In my next series, I aim to share life experiences, the latest tools, and practices to develop a positive attitude and cultivate constructive thought habits.
A positive mindset is to use your intelligence and knowledge to set goals, manage pressures, and change the negative script to a promising one. The message is to recognize that positive thinking manifests ecstasy in our lives, boosts our health and well-being and shapes a valuable self-narrative.
In that spirit, knowing well that no one can keep upbeat all the time, here are positive mottos to live by in 100 words:
Self-acceptance. Live courageously.Express your thoughts clearly.Explore your ego. Break the habit of instant gratification with fulfilment. Have gratitude in your daily life. Step out of comfort zone and aim for growth.Cultivate resilience which is a formula for happiness.Work with your strengths to experience the state of flow.Give meaning to your life by helping others.Focus by being mindful.Choose to reflect and not to agonize.Smile and laugh and hug. Expect good sensibly. Be kind.Forgive.Move away from blame game & take responsibility.Emotions are data, use them wisely.Embrace the uncontrollable.Live purposefully.
Get up and show oomph! Be bold, be confident, thread your way through what people think of you, the obstacles, and everything that stirs up a weakness. Gird up your loins and get rid of your doubts and uncertainties.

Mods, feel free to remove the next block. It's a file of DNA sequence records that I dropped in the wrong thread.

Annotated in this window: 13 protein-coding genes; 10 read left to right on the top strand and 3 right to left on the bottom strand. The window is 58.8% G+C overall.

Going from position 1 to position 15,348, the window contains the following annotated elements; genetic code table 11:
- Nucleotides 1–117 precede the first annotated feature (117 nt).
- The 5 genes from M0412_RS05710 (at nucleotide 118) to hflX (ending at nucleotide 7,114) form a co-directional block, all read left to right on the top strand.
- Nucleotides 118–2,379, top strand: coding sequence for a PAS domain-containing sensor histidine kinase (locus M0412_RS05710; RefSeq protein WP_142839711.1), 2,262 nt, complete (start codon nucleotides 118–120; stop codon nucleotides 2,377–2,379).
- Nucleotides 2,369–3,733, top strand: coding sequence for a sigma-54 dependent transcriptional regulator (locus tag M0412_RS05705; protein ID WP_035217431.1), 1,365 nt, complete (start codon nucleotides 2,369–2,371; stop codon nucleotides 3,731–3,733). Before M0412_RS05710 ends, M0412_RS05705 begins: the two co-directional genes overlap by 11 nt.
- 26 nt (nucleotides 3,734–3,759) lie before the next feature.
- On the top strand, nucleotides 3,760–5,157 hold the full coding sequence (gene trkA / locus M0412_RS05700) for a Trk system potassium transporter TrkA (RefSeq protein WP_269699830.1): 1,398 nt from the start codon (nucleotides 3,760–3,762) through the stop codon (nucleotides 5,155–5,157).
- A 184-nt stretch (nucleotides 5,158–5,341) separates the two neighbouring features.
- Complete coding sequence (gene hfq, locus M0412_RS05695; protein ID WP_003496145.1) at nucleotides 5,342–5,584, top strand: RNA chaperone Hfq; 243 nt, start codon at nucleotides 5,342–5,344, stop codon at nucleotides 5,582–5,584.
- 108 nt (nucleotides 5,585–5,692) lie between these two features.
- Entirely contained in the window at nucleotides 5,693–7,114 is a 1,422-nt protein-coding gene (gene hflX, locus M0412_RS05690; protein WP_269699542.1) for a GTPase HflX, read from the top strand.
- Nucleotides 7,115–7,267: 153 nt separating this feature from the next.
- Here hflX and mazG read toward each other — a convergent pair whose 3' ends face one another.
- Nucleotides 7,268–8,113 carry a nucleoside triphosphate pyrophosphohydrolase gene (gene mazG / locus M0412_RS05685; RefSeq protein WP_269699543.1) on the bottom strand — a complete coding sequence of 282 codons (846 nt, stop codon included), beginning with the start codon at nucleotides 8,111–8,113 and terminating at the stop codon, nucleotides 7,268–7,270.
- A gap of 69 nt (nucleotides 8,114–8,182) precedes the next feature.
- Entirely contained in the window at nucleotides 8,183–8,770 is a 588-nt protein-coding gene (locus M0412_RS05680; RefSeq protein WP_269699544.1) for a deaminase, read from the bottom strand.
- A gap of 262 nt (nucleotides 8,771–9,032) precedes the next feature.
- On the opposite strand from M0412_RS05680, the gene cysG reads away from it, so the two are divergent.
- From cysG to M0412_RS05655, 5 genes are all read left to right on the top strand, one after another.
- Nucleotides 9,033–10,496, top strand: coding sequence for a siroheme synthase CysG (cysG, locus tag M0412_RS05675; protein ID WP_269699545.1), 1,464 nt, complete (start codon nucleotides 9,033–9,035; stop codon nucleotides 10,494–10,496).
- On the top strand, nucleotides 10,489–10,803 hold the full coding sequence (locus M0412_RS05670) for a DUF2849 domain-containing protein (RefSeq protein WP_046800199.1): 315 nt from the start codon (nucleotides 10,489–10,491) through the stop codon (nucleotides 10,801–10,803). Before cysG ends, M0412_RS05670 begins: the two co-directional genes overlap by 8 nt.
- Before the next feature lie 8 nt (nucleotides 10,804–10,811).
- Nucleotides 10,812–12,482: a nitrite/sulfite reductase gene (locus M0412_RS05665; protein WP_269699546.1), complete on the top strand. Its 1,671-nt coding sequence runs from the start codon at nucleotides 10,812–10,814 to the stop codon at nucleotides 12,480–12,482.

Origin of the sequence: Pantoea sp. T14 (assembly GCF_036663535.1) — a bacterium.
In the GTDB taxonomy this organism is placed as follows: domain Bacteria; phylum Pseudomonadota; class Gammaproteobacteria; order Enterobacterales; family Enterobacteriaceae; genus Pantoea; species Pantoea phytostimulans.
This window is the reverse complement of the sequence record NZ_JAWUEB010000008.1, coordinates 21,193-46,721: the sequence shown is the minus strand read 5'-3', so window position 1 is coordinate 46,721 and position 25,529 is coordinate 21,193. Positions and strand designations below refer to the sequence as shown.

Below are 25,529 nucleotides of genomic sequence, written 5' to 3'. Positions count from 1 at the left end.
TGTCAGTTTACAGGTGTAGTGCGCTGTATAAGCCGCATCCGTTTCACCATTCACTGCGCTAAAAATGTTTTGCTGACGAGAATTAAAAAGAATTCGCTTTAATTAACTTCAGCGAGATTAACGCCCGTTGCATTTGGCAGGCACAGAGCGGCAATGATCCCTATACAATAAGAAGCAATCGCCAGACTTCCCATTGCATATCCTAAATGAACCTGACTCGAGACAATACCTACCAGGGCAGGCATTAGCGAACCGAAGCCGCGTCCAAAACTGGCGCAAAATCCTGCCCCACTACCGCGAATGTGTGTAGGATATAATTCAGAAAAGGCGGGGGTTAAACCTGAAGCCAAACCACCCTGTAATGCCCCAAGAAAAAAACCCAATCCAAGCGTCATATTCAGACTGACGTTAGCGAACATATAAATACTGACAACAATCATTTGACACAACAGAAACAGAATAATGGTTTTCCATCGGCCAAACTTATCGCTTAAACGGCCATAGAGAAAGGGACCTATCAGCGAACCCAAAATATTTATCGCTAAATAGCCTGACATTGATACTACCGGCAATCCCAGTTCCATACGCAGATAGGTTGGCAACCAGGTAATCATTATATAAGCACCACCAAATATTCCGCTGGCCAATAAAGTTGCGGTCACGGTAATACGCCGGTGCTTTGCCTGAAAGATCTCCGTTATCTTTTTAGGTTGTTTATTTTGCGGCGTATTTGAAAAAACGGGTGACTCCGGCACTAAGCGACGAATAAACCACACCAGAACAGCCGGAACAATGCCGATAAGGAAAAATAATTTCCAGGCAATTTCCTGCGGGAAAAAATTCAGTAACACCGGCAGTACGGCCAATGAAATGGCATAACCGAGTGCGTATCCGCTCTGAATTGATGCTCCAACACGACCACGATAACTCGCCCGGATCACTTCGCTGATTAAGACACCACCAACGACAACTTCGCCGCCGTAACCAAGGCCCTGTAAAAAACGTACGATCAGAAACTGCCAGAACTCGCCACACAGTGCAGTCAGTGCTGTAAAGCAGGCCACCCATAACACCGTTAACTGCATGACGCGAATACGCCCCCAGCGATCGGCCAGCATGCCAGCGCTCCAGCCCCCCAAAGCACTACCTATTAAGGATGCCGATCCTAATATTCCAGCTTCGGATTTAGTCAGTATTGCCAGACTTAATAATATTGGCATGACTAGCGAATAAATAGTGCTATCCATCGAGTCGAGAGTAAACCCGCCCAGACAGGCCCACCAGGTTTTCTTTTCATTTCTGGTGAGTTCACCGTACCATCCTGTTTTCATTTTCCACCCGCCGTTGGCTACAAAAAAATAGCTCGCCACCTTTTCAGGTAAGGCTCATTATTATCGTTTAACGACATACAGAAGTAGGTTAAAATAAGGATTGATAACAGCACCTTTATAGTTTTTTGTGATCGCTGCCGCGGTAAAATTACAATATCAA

Sounds familiar? Well, often, the voices in our head are loud enough to nudge us to take action. Still, we turn the volume down and list all the things that could go wrong and all the possible sufferings that can happen because we are afraid.
Aristotle (philosopher 384-322 B.C.) defines “fear as pain or disturbance due to a mental picture of some destructive or painful evil in the future.” Even though he indicates that wickedness and stupidity are evils, but they do not frighten us. Or we are not troubled by things that are a very long way off, such as death. What makes us anxious and fearful is when things have the power to harm and cause significant pain.
Fear is seen as an evolutionary necessity that can help notify a person whether they should proceed in their current direction or find another course to increase the likelihood of survival (Cannon, 1914; Ohman & Mineka, 2001). With this in mind, living a braver life is not to act naively, but to break down those potential problems and build a ladder to face the fears.
For instance, feeling anxious about air turbulence when flying is normal but refusing to travel is a debilitating and irrational fear. What constitutes courage is that you voluntarily take action to accomplish your goals when you have identified the potential problems. Being alert and being fully conscious that things might go wrong is to build the capacity to become braver in the face of challenges and setbacks.